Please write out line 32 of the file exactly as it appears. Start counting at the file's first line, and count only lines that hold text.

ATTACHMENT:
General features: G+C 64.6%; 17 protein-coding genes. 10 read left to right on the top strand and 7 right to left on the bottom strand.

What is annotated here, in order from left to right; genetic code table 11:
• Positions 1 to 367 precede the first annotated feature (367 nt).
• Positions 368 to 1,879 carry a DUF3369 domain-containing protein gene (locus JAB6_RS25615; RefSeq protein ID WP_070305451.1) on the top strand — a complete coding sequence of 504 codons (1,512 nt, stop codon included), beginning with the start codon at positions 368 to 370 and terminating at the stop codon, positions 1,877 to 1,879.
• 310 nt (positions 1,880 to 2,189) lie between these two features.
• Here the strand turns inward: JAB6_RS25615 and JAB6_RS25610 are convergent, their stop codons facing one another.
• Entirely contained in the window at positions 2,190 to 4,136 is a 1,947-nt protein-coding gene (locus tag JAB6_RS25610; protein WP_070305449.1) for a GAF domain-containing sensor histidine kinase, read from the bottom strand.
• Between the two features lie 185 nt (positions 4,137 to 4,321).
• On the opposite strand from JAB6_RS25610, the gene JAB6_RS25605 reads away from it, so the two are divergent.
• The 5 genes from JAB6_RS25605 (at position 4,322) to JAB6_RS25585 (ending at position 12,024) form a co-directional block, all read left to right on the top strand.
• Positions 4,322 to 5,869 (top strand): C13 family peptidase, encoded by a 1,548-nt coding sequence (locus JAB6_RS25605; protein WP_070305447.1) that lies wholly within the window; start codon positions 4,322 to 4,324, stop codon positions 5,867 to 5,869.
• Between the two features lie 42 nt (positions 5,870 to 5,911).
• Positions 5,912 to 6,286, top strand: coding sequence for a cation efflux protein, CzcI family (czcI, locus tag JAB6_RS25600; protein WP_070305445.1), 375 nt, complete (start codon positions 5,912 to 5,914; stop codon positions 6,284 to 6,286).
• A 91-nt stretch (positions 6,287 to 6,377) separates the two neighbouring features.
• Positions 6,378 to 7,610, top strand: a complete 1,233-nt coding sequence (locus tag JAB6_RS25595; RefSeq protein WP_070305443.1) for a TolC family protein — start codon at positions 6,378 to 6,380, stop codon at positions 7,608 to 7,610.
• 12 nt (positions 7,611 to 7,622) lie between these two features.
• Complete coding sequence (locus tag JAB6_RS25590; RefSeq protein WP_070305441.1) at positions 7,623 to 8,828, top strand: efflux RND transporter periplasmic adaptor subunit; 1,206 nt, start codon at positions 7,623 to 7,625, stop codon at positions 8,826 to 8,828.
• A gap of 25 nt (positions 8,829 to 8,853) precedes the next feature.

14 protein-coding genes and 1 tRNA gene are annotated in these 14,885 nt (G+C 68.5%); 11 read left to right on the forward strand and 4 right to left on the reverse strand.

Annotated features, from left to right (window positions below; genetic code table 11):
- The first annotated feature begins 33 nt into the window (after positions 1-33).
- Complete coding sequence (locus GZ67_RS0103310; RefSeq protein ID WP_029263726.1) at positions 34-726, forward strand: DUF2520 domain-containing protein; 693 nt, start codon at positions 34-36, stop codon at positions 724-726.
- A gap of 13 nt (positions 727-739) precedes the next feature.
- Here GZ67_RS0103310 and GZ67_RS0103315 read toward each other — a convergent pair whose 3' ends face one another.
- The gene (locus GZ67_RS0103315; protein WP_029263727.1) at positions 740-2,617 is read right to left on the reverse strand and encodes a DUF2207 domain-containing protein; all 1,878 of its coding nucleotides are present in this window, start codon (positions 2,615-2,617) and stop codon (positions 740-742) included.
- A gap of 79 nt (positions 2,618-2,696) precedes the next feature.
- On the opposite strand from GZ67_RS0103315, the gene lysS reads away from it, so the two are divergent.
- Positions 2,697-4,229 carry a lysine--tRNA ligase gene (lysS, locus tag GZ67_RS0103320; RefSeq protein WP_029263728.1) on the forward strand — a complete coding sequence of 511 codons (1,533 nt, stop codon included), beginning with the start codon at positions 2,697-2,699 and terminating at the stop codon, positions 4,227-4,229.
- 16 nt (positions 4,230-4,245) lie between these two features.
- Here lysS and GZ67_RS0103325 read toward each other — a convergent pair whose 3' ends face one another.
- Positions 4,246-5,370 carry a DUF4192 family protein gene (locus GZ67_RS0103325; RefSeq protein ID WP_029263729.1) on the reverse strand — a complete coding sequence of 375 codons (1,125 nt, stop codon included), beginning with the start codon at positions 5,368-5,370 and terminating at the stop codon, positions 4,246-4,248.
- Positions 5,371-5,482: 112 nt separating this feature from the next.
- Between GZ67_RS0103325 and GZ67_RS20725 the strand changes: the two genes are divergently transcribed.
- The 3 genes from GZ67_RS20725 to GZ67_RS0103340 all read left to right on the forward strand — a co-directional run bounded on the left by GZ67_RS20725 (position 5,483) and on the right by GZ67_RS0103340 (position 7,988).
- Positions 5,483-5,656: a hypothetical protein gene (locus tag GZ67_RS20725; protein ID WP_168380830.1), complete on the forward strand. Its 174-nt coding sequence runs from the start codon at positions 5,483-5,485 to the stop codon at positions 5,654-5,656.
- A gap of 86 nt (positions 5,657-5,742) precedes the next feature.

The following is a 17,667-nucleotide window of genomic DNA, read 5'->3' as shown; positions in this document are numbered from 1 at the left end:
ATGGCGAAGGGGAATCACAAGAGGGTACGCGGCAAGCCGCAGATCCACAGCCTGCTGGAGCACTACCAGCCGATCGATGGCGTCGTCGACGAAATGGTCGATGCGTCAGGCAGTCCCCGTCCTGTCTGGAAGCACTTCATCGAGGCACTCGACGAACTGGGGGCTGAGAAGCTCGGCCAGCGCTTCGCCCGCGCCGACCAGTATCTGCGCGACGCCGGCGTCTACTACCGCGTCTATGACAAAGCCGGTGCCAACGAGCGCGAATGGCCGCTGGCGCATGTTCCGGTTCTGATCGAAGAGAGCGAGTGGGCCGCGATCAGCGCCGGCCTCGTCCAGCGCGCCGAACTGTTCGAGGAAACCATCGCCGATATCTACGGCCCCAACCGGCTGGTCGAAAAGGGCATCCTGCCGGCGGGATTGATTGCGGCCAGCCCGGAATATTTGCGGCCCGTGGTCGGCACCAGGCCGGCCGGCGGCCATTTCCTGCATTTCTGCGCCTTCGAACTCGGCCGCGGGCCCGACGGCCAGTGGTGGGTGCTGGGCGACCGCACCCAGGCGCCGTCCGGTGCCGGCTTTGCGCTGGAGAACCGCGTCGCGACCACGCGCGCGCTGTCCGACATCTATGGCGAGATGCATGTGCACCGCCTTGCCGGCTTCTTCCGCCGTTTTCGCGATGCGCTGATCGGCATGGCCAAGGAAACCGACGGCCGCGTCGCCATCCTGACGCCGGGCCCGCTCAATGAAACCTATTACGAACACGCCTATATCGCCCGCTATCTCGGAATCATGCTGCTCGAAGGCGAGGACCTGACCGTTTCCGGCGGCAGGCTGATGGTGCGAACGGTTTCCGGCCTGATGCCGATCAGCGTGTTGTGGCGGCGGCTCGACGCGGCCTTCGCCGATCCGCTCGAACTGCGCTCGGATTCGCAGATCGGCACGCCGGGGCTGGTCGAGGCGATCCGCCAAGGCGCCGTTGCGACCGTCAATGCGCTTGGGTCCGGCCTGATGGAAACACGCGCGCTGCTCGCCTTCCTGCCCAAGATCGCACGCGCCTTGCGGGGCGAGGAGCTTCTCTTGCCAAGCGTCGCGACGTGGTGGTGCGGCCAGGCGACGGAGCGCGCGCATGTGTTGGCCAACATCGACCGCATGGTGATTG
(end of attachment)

- Positions 5,371-5,482: 112 nt separating this feature from the next.